How to Build Positive Relationships with Your Co-workers
Whether you are new to the organization or want to get to know the people you work with more, it’s important to foster relationships with your colleagues.
Benefits of a Good Relationship with your Co-Workers:
As humans are naturally social, we feel the need to bond with the people around us. So as a result of friendships at work, we feel happier at our jobs. We also can be more productive when we know how to work effectively with the people around us.
It not only benefits our overall happiness at work, but these relationships can also impact us in the future. Job references and networking are just two examples of how your current co-workers can help you in your career. Remember, these relationships can help you network to your dream job.
Tips for Establishing Professional Relationships:
1. Be Courteous & Dependable
Imagine you’re walking down the hall and your co-worker says “Good morning” to you. Do you:
a. Say “good morning” with a smile on your face and continue the conversation by asking “how are you?” or “how was your weekend?”
b. Smile at them and say nothing as you walk passed them.
c. Make no eye contact and pretend as if you didn’t hear them.
Now this one might be obvious, but when we are in our own world, it can be difficult to remember that you should always pick “a.” Remember this is being polite and courteous to your co-workers and while this is a simple gesture, it will go a long way around the workplace. Also, being dependable shows your co-workers that you care about helping them when they need it and in turn, they will be there to help you.
2. Communicate Effectively
Communication is so important in any workplace scenario. It’s crucial that you learn how each of your co-workers communicates effectively. Whether it’s by email, phone call, or a personal visit to their desk, how do each of your co-workers want to be contacted? Make the effort to even ask your co-workers about their preferred method of communication that way you can avoid becoming a nuisance. Communication also includes being a good listener to your co-workers. Stress builds at work and many people just need that person to vent to. By allowing your teammates to speak what’s on their minds to you, you will build rapport.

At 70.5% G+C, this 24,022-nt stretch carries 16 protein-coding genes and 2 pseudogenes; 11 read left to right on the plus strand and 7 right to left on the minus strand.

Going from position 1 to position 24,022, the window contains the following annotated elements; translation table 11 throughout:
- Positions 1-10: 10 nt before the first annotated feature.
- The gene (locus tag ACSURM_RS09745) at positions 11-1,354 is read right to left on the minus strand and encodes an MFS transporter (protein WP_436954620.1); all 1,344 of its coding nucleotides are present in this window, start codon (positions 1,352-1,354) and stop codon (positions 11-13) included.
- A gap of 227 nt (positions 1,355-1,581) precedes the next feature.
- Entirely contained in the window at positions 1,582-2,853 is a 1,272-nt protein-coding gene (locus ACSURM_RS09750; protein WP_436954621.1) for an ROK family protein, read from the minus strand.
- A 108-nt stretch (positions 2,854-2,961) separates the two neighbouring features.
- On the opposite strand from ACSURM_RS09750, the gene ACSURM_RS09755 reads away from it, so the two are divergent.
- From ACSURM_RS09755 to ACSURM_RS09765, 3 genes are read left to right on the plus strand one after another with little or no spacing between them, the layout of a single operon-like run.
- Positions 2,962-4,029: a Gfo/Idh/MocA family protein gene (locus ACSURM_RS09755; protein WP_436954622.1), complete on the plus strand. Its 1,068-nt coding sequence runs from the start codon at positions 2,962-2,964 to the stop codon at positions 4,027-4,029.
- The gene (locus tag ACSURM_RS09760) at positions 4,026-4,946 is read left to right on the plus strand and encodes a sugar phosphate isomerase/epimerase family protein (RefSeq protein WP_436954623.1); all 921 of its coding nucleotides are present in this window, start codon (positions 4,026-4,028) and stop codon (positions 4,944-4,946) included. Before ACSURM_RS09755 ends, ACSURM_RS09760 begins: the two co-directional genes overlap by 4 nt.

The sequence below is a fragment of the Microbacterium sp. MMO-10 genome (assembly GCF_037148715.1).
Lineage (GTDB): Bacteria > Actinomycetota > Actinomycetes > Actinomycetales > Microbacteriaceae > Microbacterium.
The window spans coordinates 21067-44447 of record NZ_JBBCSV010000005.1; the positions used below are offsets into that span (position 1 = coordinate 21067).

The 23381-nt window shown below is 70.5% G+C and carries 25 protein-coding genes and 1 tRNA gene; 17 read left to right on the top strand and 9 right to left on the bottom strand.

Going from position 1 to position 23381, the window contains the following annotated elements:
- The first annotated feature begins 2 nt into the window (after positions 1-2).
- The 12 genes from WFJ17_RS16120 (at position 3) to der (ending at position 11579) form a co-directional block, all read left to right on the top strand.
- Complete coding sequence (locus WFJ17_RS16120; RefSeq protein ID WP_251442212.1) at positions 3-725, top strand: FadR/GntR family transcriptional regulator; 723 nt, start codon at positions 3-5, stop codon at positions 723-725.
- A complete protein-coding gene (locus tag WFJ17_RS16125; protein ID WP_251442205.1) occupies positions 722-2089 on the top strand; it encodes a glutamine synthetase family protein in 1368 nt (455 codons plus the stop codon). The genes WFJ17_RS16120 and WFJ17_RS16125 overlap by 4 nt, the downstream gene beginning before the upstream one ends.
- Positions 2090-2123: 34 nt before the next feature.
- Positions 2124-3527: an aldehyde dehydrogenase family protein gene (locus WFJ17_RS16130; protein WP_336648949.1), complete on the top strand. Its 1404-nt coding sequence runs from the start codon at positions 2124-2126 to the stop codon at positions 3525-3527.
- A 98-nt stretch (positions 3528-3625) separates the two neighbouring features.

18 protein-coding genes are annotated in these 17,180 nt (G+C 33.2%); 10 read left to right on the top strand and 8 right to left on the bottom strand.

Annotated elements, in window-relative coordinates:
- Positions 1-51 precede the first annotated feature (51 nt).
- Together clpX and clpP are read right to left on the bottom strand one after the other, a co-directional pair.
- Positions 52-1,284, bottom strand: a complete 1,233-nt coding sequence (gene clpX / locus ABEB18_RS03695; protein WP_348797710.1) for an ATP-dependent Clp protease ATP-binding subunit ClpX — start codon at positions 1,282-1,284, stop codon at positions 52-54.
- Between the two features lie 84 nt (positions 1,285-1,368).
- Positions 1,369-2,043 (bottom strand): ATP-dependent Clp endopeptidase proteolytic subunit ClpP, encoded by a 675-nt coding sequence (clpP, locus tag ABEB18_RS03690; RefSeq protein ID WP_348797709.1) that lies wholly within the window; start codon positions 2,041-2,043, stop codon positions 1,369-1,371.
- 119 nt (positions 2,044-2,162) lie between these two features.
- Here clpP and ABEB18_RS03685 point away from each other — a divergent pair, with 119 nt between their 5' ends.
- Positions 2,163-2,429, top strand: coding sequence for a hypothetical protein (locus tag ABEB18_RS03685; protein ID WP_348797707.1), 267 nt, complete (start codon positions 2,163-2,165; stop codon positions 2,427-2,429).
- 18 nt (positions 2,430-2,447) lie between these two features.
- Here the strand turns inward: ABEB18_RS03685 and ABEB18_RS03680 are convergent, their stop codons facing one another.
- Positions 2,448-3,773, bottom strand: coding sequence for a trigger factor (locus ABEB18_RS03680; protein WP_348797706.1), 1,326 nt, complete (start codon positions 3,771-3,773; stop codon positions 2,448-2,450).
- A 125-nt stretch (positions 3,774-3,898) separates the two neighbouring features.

3. Be Positive & Avoid Office Drama
Whatever you do, don’t engage in office drama and gossip. This is a good way to get on bad terms with co-workers. You never want to pick and choose the co-workers you are friends with and co-workers that you don’t want to associate with because this will eventually turn out badly. Just think back to high school when gossip always ruined relationships. Stay on the positive side of things and enjoy conversations with everyone.
4. Respect Others
From the president to the maintenance technician, it’s important to respect everyone you work with. We all have important responsibilities in our line of work, so we all should be respected for it. We should all be respected regardless, but food for thought: you never know who might get promoted to as your superior one day or if you switch jobs, who you might end up working with again.
5. Be Cautious about Social Media
It may seem like an innocent thing to follow or connect with your co-workers on social media platforms, but think twice before you do. LinkedIn is a little different, since it’s a professional networking site. However, many professionals try to keep their personal life separate from work by limiting their engagement with co-workers on social media. Be mindful of this by asking your co-workers directly if they would like to connect. If you are the one who wishes to stay private, politely address it with co-workers who try to connect with you. Be sure to also ask your supervisor if there are any social media guidelines and make sure you abide by them.
Sherri Elliott-Yeary, the Generational Guru and best selling author of Ties to Tattoos, Turning Generational Differences into a Competitive Advantage, is a speaker, coach and trainer in the area of Human Resources and Talent Management. Sherri specializes in helping employers maximize their human capital by collaborating across the generational gap. Her expertise in human capital management and organization includes: workforce planning, company culture, training, assessments, HRIS implementation, regulatory compliance, strategic alignment, payroll, compensation and benefit programs. Learn more at generationalguru.com.